Just a little primer on the foreign currency exchange process.
As an investor, how do you diversify? For some investors who are looking at more esoteric uses for their money, currency investments may be worth taking a look at. It’s something that I have discussed with my spouse off and on: should we invest in currencies? Before doing anything on this front, let’s first deal with the mechanics of foreign currency exchange and why anyone might consider investing in it. What follows are just some of the basics of foreign exchange, from the point of view of the consumer and investor.
The Basics of Foreign Currency Exchange
Let’s say you want to buy some Euros thanks to a last minute trip to some place like Germany or Ireland. You have about $100 U.S. in your pocket, and you’ve found a bank that will be more than happy to turn your money into something you can actually use when you get off the plane — for a fee, mind you. A few minutes later, that nice gentleman at the bank hands you a few odd looking bills and some even stranger looking coins and bids you adieu, wishing you the best of trips.
Now, before you leave the counter, you swiftly look through the money you’ve been given and notice a discrepancy. You know that there was a fee involved to exchange the money, but dang! You didn’t realize that it was THAT much. Your $100 just turned into €71.97 (Euro). Confused, you turn back to that nice bank clerk, who, by the way, doesn’t look all that nice anymore, and you begin to complain that he must have made a mistake…but did he?
The Effect of Foreign Currency Exchange Rates
There’s no mistake here, of course. Those of us who’ve traveled out of the country would already know first-hand that the value of money shifts once we leave our borders. There’s a fee when you exchange your money for some other currency, but it’s only one part of the exchange process. The other piece to consider here is the exchange rate.
The exchange rate is basically the value of the currency you are trying to buy in relationship to the currency you are using to buy it with. There are a lot of complex economic theories at work behind this process, but in a nutshell, the U.S. Dollar is only worth a dollar in the U.S. It’s actually only worth €0.72 in Europe (that number changes on the fly).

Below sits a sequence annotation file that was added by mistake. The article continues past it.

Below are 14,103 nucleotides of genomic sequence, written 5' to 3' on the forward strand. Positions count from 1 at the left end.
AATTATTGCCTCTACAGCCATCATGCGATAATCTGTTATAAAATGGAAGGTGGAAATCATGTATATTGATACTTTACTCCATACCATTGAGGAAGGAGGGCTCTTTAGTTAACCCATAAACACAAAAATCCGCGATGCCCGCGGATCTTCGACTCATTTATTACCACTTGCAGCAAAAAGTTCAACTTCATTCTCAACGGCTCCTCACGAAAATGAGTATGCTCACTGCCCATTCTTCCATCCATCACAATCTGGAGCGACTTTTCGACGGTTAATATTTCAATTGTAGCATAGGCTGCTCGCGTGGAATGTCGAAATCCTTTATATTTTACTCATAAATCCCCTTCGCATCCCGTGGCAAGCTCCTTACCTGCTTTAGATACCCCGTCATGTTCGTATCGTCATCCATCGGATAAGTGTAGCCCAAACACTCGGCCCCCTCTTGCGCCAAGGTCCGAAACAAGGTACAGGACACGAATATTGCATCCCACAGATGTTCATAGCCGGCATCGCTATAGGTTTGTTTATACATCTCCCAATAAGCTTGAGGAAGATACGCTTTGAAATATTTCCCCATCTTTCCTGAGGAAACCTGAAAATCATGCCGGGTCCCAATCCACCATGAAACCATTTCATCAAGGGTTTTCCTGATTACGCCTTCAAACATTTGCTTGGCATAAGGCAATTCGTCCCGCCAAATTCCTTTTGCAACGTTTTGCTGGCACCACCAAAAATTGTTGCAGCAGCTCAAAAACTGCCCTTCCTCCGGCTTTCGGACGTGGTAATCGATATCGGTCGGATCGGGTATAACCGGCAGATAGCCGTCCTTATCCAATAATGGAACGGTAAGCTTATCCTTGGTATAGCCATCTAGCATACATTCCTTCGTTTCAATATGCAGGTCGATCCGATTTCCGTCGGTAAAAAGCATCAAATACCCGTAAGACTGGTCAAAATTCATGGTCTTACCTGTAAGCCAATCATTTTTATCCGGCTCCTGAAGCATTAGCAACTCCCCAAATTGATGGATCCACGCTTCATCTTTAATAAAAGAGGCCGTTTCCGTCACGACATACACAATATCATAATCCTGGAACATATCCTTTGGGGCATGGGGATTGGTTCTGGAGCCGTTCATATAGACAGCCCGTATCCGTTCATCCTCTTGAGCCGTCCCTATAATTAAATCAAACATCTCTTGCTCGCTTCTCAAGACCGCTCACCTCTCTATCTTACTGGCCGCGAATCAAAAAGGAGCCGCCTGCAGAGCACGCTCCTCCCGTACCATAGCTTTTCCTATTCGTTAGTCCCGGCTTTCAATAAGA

The value of any particular currency is tied to the economic condition of the area it represents. This means that like stocks and other investments, the value of currency fluctuates constantly. Some days, the dollar is worth €0.72 in Europe and on other days it could be worth €0.80. Sometimes, the value fluctuates so much that it’s hard to keep up with.
When you invest in international or foreign mutual funds, your returns may or may not be hedged against currency movements — that would depend on how your mutual fund manager runs your fund. So if you’re particularly concerned with how currency impacts your returns (for the good or for the bad), you may want to make sure that you read your fund’s prospectus very carefully!
Leveraging Currency Exchange As A Form of Investment
For a savvy investor, there is a lot of money to be made in such a volatile market. Take for instance someone who buys a bunch of Euros when the value of the currency is weaker. This person can then make a substantial amount of cash after the currency gains strength against the native currency he or she bought the Euros with. But, on the flip side, there is a significant amount of risk involved with trading in foreign currencies. You could very easily end up with a lot of paper that is absolutely worthless. For most Average Joe investors trying to save up and invest for retirement, this is not a road that reasonable financial advisers would recommend that you take. However, if you find that you have a couple of bucks and are willing to take the risk, you might want to investigate the world of buying and selling foreign currencies in the foreign exchange market (e.g. Forex investing/trading). A better approach would be to invest in international mutual funds, where you can achieve diversification, not only through the inherent value of the assets of the fund, but also through the effect of currency exchange.
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